• Any combination of one or more computer usable or computer readable storage medium(s) may be utilized. The computer-usable or computer-readable storage medium may be, for example but not limited to, an electronic, magnetic, electromagnetic, or semiconductor apparatus or device. More specific examples (a non-exhaustive list) of the computer-readable medium include: a portable computer diskette, a hard disk, random access memory (RAM), read-only memory (ROM), an erasable programmable read-only memory (EPROM or Flash memory), a portable compact disc read-only memory (CD-ROM), an optical storage device, or a magnetic storage device. The computer-usable or computer-readable storage medium could even be paper or another suitable medium upon which the program is printed, as the program can be electronically captured via, for instance, optical scanning of the paper or other medium, then compiled, interpreted, or otherwise processed in a suitable manner, if necessary, and then stored in a computer memory. In the context of this document, a computer-usable or computer-readable storage medium may be any storage medium that can contain or store the program for use by a computer. Computer usable program code contained on the computer-usable storage medium may be communicated by a propagated data signal, either in baseband or as part of a carrier wave. The computer usable program code may be transmitted from one storage medium to another storage medium using any appropriate transmission medium, including but not limited to wireless, wireline, optical fiber cable, RF, etc.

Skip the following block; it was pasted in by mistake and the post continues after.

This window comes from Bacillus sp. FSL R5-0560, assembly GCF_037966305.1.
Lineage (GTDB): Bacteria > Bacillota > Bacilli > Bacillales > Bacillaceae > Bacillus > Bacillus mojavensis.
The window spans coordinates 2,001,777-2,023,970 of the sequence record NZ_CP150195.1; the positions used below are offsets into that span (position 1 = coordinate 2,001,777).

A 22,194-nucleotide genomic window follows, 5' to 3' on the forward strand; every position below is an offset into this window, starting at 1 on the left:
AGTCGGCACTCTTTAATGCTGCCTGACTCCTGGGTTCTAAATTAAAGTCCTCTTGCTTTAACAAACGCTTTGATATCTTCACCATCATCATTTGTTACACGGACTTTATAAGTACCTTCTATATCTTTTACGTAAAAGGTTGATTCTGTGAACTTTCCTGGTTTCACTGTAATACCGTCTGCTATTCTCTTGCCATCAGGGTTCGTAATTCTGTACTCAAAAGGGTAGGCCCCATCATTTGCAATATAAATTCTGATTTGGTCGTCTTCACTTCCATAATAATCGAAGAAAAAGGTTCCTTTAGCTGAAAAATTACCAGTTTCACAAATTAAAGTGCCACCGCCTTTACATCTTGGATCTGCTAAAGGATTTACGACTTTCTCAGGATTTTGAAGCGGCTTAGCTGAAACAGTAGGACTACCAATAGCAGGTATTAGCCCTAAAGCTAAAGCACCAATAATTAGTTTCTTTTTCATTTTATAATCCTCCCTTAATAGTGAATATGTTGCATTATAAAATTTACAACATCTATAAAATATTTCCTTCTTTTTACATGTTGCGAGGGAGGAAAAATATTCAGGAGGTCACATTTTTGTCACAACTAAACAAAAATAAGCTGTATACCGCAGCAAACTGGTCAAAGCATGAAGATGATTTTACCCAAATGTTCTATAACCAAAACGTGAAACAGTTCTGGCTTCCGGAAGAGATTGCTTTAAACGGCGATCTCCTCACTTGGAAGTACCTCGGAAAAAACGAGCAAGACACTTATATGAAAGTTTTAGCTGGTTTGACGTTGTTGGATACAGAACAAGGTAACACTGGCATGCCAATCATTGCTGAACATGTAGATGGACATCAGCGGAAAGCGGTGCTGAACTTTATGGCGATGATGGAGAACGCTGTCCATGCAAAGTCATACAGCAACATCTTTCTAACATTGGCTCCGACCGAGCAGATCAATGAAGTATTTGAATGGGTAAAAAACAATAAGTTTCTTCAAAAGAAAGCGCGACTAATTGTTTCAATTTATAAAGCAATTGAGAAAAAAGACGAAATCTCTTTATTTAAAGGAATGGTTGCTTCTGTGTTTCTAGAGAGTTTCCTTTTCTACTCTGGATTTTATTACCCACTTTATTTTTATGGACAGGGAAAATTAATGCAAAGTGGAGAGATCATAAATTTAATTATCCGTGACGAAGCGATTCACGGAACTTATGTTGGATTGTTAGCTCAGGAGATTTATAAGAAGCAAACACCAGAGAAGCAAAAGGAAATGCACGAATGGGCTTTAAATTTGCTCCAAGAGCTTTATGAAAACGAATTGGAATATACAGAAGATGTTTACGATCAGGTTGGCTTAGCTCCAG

• Computer program code for carrying out operations of the present invention may be written in any combination of one or more programming languages, including an object oriented programming language such as Java, Smalltalk, C++ or the like and conventional procedural programming languages, such as the “C” programming language or similar programming languages. The program code may execute entirely on the user's computer, partly on the user's computer, as a stand-alone software package, partly on the user's computer and partly on a remote computer or entirely on the remote computer or server. In the latter scenario, the remote computer may be connected to the user's computer through any type of network, including a local area network (LAN) or a wide area network (WAN), or the connection may be made to an external computer (for example, through the Internet using an Internet Service Provider).